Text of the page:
Blue-winged Warbler

Vermivora cyanoptera




Wood-Warblers (Parulidae)

Code 4


Code 6



Egg Color:

White with brown and gray flecks

Number of Eggs:

4 - 7

Incubation Days:


Egg Incubator:


Nest Location:

On ground.

Nest Material:

Grasses, dried leaves, and bits of bark with lining of fine grasses.





Blue-winged Warbler: Medium-sized warbler with olive-green upperparts and yellow underparts. Head is yellow with thin black eye line and olive-green nape. Wings are dark gray with two white bars. Female has dull olive-green nape and crown.

Range and Habitat

Blue-winged Warbler: Breeds from Minnesota, central Iowa, Wisconsin, southern Ontario, and central New England south through east-central and Atlantic coast states to northern Georgia. Winters in the tropics. Prefers abandoned fields and pastures; forest clearings and edges with clumps of catbrier, blackberry, and various bushes and young trees.

Breeding and Nesting

Blue-winged Warbler: Four to seven brown and gray flecked white eggs are laid in a grass-lined cup of dead leaves and fibers, and built on or very near the ground in thick undergrowth. Incubation ranges from 10 to 12 days and is carried out by the female.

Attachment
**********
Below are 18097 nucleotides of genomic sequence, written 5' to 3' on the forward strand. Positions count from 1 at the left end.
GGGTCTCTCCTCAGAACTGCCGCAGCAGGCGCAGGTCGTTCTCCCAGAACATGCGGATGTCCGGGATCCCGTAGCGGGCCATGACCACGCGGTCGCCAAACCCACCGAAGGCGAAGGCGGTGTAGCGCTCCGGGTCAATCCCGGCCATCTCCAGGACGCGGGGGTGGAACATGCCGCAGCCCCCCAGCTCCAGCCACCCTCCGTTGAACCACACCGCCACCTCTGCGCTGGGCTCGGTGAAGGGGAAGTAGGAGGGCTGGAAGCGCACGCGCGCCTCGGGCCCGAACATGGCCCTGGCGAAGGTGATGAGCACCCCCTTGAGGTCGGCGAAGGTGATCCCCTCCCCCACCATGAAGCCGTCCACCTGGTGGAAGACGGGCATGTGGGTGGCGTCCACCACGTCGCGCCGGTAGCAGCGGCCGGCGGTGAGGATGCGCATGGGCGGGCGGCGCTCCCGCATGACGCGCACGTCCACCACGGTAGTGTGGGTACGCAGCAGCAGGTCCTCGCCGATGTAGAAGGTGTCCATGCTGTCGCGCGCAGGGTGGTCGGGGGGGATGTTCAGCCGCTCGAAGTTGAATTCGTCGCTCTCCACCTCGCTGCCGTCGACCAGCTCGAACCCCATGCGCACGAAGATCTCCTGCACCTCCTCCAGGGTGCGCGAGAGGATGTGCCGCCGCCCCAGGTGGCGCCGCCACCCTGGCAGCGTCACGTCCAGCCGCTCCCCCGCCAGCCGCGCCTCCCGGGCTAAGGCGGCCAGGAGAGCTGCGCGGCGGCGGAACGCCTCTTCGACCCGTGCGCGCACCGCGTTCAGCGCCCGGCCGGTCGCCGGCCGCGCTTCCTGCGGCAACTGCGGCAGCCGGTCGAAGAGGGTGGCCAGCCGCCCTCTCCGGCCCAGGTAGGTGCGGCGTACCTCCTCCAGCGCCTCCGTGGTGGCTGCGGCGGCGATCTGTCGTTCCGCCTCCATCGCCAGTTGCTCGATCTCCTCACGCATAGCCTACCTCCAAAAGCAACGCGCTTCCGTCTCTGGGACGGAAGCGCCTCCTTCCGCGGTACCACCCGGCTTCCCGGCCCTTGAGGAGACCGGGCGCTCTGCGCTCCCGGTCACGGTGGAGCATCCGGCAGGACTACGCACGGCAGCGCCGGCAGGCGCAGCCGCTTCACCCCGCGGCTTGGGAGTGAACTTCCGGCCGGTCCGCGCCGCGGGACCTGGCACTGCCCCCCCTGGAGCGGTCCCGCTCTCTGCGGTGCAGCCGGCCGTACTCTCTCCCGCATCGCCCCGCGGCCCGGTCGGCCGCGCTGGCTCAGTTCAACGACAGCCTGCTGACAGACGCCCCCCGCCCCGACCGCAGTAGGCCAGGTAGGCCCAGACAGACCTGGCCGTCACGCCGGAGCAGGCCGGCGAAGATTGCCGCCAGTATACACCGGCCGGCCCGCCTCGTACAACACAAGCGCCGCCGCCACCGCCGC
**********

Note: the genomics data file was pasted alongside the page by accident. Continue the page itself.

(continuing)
Foraging and Feeding

Blue-winged Warbler: Diet consists of insects and spiders; forages in trees and shrubs.


Blue-winged Warbler: Song is a buzzing "beeee buzzzz", with the second note lower and slightly trilled. A second song is more complex, consisting of buzzing notes followed by a variable number of short musical notes.

Similar Species

Blue-winged Warbler: Occasionally hybridizes with Golden-winged Warbler to produce offspring with characteristics of both parents. Some have mostly white underparts (Brewster's Warbler), while some have the yellow plumage of the Blue-winged, but the dark throat of the Golden-winged (Lawrence's Warbler).


Belly, undertail coverts, chest, flanks, and foreneck.

Back, rump, hindneck, wings, and crown.
The crown is the top part of the birds head.
Eye lineX
The line of feathers just in front of and behind the eyes. It extends back from the posterior angle of the eye. This can be a useful trait used in identification in the field since it is very noticeable.
Also called the hindneck or collar, it is the back of the neck where the head joins the body.
Parts of a Standing bird X
Head Feathers and Markings X
Parts of a Flying bird X